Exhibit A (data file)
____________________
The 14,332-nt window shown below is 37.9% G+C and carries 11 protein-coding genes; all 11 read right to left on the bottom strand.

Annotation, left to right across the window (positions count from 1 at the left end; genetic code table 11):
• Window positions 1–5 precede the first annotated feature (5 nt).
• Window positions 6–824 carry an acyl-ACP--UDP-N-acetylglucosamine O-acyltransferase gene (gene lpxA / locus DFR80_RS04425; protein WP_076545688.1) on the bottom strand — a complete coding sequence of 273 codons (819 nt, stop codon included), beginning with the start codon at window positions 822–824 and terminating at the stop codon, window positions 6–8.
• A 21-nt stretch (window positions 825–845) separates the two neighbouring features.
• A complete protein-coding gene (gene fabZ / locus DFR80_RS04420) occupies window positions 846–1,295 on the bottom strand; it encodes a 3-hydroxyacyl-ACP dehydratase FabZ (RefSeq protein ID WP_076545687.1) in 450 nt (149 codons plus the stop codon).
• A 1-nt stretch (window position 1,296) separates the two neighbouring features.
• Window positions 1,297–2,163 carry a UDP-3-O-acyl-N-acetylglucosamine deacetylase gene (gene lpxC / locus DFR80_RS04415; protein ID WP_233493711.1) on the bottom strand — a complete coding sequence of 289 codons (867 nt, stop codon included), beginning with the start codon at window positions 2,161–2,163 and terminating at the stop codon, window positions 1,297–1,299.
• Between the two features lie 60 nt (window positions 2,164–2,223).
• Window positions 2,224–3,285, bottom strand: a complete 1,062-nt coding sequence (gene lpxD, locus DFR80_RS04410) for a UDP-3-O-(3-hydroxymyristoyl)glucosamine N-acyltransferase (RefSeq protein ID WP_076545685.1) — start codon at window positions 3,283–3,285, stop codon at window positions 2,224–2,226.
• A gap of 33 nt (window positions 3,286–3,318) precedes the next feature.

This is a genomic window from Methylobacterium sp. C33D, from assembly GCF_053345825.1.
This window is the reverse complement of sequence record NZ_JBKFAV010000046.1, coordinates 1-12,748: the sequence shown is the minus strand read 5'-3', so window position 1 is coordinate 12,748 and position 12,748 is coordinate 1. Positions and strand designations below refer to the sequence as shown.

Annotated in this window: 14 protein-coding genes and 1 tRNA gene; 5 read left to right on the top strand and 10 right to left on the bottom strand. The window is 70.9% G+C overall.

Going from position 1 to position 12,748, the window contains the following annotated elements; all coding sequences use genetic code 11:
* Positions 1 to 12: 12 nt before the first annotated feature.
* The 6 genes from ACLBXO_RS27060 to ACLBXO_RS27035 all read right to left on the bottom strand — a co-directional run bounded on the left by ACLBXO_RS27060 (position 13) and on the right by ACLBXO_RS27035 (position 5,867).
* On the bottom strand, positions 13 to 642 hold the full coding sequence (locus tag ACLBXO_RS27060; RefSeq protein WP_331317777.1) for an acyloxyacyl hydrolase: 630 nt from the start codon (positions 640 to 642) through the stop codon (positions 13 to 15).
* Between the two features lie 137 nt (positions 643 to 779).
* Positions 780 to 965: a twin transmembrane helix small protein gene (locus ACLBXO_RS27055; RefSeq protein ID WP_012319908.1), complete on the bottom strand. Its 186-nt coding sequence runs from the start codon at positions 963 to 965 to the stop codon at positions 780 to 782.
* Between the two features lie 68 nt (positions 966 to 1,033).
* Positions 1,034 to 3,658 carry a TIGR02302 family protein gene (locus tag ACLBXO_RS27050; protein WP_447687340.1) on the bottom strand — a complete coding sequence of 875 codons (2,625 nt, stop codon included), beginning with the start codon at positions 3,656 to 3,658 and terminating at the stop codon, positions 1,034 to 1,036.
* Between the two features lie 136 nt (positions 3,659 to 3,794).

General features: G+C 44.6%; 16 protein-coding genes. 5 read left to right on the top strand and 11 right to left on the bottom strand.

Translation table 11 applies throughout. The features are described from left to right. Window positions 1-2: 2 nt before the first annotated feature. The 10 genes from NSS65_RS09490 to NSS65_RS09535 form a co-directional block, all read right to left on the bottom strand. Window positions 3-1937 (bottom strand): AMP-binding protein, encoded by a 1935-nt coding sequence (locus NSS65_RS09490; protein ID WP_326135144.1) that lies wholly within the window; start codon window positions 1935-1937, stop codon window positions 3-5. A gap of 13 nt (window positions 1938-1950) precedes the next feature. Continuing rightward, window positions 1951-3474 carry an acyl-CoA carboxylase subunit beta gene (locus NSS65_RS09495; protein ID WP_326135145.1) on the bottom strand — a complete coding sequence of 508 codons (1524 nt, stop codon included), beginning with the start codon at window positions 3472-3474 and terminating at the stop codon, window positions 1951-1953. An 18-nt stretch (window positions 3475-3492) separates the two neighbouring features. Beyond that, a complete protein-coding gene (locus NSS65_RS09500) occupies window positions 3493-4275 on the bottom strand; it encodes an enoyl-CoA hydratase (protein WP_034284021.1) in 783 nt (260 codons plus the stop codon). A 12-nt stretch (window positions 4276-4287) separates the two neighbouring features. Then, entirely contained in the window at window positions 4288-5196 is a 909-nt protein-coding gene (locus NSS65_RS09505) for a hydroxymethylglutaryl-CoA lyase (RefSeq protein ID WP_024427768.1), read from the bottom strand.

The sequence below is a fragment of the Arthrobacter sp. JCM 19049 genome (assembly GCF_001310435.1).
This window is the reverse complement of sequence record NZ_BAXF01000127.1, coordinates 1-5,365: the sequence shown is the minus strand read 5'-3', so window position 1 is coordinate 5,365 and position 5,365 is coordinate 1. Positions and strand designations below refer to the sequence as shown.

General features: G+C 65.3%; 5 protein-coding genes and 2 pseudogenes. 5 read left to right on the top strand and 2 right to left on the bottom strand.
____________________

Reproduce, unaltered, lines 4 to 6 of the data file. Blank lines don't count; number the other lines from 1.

• Window positions 6–824 carry an acyl-ACP--UDP-N-acetylglucosamine O-acyltransferase gene (gene lpxA / locus DFR80_RS04425; protein WP_076545688.1) on the bottom strand — a complete coding sequence of 273 codons (819 nt, stop codon included), beginning with the start codon at window positions 822–824 and terminating at the stop codon, window positions 6–8.
• A 21-nt stretch (window positions 825–845) separates the two neighbouring features.
• A complete protein-coding gene (gene fabZ / locus DFR80_RS04420) occupies window positions 846–1,295 on the bottom strand; it encodes a 3-hydroxyacyl-ACP dehydratase FabZ (RefSeq protein ID WP_076545687.1) in 450 nt (149 codons plus the stop codon).